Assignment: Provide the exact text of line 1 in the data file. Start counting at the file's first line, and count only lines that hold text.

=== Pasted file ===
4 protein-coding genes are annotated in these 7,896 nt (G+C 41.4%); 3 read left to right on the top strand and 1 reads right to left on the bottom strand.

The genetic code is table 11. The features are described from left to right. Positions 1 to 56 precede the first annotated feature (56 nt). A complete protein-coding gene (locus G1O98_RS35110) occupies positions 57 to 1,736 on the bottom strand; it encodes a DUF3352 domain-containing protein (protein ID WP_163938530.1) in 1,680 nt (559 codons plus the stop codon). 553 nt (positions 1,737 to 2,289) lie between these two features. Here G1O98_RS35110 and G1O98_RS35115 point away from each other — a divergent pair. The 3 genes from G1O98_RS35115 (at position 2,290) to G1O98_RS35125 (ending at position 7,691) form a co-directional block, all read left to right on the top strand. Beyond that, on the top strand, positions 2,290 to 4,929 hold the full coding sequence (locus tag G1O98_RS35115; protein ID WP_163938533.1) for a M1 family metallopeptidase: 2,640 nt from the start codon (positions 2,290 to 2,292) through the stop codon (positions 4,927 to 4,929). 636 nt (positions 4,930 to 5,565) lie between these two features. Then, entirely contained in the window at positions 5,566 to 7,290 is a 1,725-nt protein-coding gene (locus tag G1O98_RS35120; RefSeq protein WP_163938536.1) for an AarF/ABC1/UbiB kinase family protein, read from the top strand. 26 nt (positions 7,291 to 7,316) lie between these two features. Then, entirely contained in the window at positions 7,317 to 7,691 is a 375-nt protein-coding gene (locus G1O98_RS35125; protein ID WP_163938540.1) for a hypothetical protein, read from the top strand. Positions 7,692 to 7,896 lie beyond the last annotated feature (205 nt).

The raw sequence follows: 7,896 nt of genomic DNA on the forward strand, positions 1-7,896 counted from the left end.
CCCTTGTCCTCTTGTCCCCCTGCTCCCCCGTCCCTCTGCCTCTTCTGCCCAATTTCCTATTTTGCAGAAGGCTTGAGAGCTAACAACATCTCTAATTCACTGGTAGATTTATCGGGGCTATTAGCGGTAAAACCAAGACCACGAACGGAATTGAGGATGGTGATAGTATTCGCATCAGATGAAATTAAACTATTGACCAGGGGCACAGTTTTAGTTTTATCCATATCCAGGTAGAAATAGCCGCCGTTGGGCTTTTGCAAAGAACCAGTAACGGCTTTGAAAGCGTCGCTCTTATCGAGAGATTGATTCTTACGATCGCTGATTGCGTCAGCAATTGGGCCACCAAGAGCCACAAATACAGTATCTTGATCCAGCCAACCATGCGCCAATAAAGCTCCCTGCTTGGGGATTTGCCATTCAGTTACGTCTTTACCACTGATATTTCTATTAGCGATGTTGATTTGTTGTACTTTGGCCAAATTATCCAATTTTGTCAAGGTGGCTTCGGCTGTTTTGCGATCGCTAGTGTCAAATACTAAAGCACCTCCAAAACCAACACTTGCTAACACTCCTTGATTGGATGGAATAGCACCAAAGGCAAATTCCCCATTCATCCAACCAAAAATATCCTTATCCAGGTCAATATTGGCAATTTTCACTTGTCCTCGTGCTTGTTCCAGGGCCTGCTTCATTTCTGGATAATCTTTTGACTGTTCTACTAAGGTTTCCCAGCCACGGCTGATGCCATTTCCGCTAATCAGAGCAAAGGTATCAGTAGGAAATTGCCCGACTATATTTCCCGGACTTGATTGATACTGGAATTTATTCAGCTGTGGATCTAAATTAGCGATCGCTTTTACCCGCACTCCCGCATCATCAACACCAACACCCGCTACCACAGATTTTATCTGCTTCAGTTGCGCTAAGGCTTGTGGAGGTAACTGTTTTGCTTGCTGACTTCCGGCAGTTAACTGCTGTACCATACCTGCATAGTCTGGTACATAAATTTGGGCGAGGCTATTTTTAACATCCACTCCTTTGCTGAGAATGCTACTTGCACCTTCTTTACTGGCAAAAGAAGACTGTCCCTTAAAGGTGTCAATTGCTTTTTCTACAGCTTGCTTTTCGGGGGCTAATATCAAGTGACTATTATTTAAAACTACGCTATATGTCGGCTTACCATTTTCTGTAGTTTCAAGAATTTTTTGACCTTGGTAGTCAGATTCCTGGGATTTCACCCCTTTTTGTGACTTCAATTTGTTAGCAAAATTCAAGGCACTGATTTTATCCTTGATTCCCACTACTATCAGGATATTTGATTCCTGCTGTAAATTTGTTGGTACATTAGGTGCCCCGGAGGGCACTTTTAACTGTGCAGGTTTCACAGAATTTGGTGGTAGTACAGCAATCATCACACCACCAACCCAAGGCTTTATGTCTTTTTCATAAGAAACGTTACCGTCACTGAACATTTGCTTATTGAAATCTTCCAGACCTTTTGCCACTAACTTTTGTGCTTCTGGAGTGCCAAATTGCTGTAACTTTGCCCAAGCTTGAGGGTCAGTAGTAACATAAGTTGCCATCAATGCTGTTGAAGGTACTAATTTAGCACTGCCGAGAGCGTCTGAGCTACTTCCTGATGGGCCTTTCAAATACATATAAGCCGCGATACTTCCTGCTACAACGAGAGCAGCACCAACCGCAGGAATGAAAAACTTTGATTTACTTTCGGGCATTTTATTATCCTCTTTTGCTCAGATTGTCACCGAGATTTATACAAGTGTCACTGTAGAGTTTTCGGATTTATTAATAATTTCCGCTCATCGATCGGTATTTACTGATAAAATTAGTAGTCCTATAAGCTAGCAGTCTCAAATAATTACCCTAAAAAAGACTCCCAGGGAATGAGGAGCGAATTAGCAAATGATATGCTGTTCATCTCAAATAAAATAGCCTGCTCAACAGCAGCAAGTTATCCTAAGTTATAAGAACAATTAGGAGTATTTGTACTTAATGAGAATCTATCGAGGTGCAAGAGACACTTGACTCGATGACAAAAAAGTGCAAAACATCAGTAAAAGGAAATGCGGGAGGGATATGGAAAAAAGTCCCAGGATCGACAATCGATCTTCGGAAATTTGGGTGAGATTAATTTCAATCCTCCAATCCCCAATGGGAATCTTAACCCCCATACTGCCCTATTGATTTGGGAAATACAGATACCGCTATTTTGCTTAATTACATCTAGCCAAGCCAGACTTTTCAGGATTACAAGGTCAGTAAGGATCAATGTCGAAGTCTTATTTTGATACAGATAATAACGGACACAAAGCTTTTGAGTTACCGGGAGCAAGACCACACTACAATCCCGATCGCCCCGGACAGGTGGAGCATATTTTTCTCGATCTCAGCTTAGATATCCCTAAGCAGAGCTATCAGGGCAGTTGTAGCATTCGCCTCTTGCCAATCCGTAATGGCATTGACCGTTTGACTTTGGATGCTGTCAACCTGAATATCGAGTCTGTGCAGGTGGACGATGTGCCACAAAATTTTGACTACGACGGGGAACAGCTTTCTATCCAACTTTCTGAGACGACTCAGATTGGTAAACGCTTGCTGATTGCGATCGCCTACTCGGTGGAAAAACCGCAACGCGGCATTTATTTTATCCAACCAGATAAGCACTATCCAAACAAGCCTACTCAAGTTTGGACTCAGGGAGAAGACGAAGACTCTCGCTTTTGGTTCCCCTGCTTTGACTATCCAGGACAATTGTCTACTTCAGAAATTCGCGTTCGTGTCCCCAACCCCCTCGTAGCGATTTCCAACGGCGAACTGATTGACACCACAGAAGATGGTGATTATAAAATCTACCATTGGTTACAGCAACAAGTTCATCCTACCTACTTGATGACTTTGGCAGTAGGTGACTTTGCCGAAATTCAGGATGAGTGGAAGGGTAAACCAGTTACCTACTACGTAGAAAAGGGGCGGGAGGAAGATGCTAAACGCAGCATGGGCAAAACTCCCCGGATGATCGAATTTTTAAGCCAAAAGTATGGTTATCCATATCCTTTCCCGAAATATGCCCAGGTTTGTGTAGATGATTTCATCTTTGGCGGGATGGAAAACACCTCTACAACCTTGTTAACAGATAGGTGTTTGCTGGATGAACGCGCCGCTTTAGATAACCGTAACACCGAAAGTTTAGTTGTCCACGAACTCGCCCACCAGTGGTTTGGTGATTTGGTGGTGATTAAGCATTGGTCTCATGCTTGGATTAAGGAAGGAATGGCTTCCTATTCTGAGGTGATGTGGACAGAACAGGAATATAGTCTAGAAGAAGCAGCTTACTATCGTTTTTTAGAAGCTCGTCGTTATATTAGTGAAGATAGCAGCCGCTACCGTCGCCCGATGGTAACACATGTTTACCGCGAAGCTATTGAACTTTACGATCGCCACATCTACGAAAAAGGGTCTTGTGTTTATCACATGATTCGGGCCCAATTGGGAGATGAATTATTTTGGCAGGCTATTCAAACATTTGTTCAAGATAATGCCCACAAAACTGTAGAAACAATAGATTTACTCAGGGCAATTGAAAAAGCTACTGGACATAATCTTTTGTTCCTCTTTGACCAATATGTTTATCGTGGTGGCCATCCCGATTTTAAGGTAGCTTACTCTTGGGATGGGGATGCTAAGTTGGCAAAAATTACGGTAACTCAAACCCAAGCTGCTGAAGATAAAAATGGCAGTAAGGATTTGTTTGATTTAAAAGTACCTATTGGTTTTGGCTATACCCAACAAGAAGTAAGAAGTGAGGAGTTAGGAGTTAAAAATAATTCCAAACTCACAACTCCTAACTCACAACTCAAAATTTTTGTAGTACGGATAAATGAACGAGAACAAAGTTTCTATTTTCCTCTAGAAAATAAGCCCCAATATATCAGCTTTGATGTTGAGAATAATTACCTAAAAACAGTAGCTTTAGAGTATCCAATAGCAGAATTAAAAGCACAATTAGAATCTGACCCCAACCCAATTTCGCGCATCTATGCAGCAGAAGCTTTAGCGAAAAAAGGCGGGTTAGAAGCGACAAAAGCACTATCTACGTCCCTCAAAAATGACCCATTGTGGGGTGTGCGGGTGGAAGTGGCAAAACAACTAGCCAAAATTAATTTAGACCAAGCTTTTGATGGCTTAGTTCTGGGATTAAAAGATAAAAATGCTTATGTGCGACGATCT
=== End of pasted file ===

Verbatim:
4 protein-coding genes are annotated in these 7,896 nt (G+C 41.4%); 3 read left to right on the top strand and 1 reads right to left on the bottom strand.